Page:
Back before the season started we were trying to get a handle on some of the unknown new Padres, among them right-hander Chris Young. Spurred by a Bruce Bochy quote, I asked whether tall pitchers take longer to develop. What I found at the time is that “there isnâ€™t real solid evidence that taller pitchers take a long time to develop,” and I’ve seen nothing in the interim to change my mind.
While researching the topic in February, I stumbled across a couple of relatively tall pitchers who were good statistical comps for Young: ex-Padre Andy Benes and 2005 NL Cy Young Award winner Chris Carpenter. I thought now might be a good time to revisit those comps and see how Young’s development compared with that of the other two right-handers:
|Stats courtesy Baseball-Reference.com.|
Wow. You forget just how good Benes was when he first arrived on the scene. He finished sixth in the NL Cy Young voting at age 23 and appeared to be well on his way to the top. As fate would have it, that was Benes’ best full season in the big leagues (he won more games with the Cardinals in 1996 and had a better ERA+ in parts of 1997 and 2002).
At the other end of the spectrum, Carpenter, a scouts’ darling, was treading water at the big-league level. Sure, his ERA improved a little, but he became much more hittable. More importantly, Carpenter made just 24 starts — a sign of things to come. He would miss most of 2002 and all of 2003 before re-emerging as one of the dominant pitchers in baseball. When I take a good, hard look at Carpenter’s statistical record and what he’s been through to achieve it, I cannot help but think that his is one of the more remarkable stories of the past 20 years or so.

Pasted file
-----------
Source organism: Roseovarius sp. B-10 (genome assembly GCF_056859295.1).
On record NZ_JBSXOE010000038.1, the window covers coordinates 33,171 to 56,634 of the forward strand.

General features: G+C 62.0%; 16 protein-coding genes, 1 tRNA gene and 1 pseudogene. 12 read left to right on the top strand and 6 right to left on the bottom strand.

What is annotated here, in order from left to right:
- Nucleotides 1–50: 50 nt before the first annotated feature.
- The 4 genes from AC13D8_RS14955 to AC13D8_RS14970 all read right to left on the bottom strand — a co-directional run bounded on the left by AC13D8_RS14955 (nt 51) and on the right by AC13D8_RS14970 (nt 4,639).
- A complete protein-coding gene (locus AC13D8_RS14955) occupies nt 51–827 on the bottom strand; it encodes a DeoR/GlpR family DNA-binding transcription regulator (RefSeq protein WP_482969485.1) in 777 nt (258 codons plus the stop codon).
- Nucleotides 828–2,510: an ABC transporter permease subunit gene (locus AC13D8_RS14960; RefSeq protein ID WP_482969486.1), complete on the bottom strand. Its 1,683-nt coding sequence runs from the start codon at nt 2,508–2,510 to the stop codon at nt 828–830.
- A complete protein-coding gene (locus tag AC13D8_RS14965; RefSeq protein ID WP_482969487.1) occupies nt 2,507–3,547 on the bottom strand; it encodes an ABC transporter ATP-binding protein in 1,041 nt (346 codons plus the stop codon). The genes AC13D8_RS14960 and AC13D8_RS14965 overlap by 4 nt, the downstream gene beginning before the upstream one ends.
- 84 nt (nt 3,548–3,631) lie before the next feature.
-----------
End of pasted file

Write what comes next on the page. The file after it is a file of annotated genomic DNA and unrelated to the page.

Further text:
Young’s improvement is similar to that of Benes, at least in terms of ERA+. The way in which Young made his gains is fascinating. Hits went way down, while walks, strikeouts, and homers all increased. I’m not quite sure what to make of this. If it weren’t for the bases on balls, I’d say he was being more aggressive. And even then, it’s possible that he was, but that he was going for the kill late in counts. Young was one of the least efficient pitchers in baseball in 2006, so that would make sense.
What does any of this have to do with Young’s future? I’m not sure. Aside from the obvious disclaimer that each individual’s development as a player is different, there is the complicating factor that Young is older than Benes and Carpenter were at the time. My suspicion is that this actually works in Young’s favor because he is well past the “injury nexus” that derailed Carpenter’s career in his late twenties and that may have played a role in Benes’ early demise (in the case of Benes, it’s not so much an injury as heavy workloads at a young age that made him primarily an innings eater too soon — see, e.g., Kevin Millwood).
The best I can say is that it’s interesting to see three pitchers chosen on the basis of their physical builds and statistical similarities show at least some improvement in their second full season in the big leagues. Beyond that, I’m reluctant to offer any conclusions about Young’s future, the development of tall pitchers, or pretty much anything else.
Sometimes you go looking for a particular thing and end up just enjoying the view. This is one of those times.